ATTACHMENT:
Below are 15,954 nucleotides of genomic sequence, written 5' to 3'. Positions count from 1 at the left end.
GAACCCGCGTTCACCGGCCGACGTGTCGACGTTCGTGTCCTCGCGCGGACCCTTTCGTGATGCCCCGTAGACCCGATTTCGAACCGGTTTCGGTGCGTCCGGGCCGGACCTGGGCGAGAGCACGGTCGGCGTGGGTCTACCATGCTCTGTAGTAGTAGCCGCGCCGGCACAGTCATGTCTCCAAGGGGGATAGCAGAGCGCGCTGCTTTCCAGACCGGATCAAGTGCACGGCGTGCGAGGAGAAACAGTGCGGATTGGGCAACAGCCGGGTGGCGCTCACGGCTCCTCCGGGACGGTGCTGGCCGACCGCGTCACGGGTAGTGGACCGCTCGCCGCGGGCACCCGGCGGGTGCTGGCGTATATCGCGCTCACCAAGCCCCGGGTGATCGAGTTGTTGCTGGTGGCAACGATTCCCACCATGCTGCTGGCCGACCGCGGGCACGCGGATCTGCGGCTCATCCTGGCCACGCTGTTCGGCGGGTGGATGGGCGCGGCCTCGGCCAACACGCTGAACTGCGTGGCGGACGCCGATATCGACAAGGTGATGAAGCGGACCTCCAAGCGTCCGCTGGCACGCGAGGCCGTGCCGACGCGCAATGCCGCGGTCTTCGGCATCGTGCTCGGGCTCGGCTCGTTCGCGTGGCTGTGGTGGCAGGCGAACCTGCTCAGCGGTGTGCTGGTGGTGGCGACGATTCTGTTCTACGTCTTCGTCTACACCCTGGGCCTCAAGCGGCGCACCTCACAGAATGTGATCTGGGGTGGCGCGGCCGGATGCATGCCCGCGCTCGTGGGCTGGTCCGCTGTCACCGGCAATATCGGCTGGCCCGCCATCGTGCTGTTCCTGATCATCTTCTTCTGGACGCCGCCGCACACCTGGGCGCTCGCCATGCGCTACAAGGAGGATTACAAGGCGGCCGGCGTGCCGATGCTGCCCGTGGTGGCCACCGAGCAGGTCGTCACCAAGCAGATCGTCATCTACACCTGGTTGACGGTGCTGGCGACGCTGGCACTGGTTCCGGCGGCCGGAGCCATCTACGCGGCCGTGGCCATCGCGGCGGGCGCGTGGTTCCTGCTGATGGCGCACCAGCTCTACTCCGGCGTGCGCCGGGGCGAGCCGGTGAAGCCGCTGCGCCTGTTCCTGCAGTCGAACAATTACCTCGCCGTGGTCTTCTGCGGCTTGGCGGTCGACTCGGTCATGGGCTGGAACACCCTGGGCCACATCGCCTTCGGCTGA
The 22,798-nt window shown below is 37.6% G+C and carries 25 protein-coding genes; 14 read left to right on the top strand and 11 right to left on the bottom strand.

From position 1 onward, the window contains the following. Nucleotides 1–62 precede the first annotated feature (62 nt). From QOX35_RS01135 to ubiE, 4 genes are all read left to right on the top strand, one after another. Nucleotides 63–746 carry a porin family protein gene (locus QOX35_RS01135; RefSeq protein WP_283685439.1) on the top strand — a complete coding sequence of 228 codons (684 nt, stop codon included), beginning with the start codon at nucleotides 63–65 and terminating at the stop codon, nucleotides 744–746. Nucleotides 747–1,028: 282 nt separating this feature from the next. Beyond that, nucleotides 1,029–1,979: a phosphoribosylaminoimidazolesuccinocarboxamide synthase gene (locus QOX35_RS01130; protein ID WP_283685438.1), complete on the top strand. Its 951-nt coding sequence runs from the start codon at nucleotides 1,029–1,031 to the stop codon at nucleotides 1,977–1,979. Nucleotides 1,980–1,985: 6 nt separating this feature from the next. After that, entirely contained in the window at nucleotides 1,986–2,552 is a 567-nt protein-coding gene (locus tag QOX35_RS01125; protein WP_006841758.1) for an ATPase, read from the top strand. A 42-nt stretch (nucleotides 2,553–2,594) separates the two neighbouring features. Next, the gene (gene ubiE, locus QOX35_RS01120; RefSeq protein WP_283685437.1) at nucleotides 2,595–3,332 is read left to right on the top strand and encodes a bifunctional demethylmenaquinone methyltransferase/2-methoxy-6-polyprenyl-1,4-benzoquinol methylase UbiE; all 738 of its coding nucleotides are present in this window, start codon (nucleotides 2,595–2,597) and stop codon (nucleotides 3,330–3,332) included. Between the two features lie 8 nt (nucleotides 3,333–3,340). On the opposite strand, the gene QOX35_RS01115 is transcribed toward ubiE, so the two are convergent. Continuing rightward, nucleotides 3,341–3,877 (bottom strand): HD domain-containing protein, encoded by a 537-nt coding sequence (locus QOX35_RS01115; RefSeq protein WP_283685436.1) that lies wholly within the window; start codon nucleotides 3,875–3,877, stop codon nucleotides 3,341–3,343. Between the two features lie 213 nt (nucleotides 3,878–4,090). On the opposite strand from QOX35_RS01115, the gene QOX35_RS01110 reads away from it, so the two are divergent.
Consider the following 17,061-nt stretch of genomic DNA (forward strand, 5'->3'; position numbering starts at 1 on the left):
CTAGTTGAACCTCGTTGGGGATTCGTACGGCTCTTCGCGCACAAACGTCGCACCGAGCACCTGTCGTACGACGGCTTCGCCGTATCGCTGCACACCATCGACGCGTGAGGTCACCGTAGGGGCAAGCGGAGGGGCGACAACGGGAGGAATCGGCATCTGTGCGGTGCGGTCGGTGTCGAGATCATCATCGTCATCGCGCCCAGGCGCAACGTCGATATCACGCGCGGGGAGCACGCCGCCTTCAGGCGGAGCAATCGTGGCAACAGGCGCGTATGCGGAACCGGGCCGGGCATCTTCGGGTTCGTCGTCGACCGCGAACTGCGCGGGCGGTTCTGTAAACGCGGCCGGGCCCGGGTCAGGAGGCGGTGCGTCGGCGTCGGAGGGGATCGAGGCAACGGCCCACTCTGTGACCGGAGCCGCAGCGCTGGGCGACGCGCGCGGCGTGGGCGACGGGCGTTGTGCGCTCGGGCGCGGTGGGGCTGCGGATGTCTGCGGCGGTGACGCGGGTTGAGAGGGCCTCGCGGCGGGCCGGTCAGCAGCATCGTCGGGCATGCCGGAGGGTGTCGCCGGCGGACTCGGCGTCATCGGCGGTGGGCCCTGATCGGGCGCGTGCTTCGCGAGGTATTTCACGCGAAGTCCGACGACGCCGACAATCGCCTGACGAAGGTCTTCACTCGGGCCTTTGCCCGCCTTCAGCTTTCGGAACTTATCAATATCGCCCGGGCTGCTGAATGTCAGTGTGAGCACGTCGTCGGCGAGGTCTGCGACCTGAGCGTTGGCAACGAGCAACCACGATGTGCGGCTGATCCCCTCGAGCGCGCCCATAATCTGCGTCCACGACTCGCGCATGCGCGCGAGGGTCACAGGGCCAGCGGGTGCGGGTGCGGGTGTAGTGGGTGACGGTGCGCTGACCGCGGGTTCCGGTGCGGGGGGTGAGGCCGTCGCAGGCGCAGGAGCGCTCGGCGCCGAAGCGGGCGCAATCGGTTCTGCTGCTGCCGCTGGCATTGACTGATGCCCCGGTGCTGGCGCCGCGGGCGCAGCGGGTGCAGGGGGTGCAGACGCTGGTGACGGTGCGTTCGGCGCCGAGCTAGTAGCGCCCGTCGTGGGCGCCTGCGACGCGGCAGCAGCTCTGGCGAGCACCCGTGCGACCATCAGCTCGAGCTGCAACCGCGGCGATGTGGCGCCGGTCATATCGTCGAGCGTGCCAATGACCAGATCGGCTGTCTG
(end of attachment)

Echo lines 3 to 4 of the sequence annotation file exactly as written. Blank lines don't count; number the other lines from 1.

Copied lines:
The 22,798-nt window shown below is 37.6% G+C and carries 25 protein-coding genes; 14 read left to right on the top strand and 11 right to left on the bottom strand.

From position 1 onward, the window contains the following. Nucleotides 1–62 precede the first annotated feature (62 nt). From QOX35_RS01135 to ubiE, 4 genes are all read left to right on the top strand, one after another. Nucleotides 63–746 carry a porin family protein gene (locus QOX35_RS01135; RefSeq protein WP_283685439.1) on the top strand — a complete coding sequence of 228 codons (684 nt, stop codon included), beginning with the start codon at nucleotides 63–65 and terminating at the stop codon, nucleotides 744–746. Nucleotides 747–1,028: 282 nt separating this feature from the next. Beyond that, nucleotides 1,029–1,979: a phosphoribosylaminoimidazolesuccinocarboxamide synthase gene (locus QOX35_RS01130; protein ID WP_283685438.1), complete on the top strand. Its 951-nt coding sequence runs from the start codon at nucleotides 1,029–1,031 to the stop codon at nucleotides 1,977–1,979. Nucleotides 1,980–1,985: 6 nt separating this feature from the next. After that, entirely contained in the window at nucleotides 1,986–2,552 is a 567-nt protein-coding gene (locus tag QOX35_RS01125; protein WP_006841758.1) for an ATPase, read from the top strand. A 42-nt stretch (nucleotides 2,553–2,594) separates the two neighbouring features. Next, the gene (gene ubiE, locus QOX35_RS01120; RefSeq protein WP_283685437.1) at nucleotides 2,595–3,332 is read left to right on the top strand and encodes a bifunctional demethylmenaquinone methyltransferase/2-methoxy-6-polyprenyl-1,4-benzoquinol methylase UbiE; all 738 of its coding nucleotides are present in this window, start codon (nucleotides 2,595–2,597) and stop codon (nucleotides 3,330–3,332) included. Between the two features lie 8 nt (nucleotides 3,333–3,340). On the opposite strand, the gene QOX35_RS01115 is transcribed toward ubiE, so the two are convergent. Continuing rightward, nucleotides 3,341–3,877 (bottom strand): HD domain-containing protein, encoded by a 537-nt coding sequence (locus QOX35_RS01115; RefSeq protein WP_283685436.1) that lies wholly within the window; start codon nucleotides 3,875–3,877, stop codon nucleotides 3,341–3,343. Between the two features lie 213 nt (nucleotides 3,878–4,090). On the opposite strand from QOX35_RS01115, the gene QOX35_RS01110 reads away from it, so the two are divergent.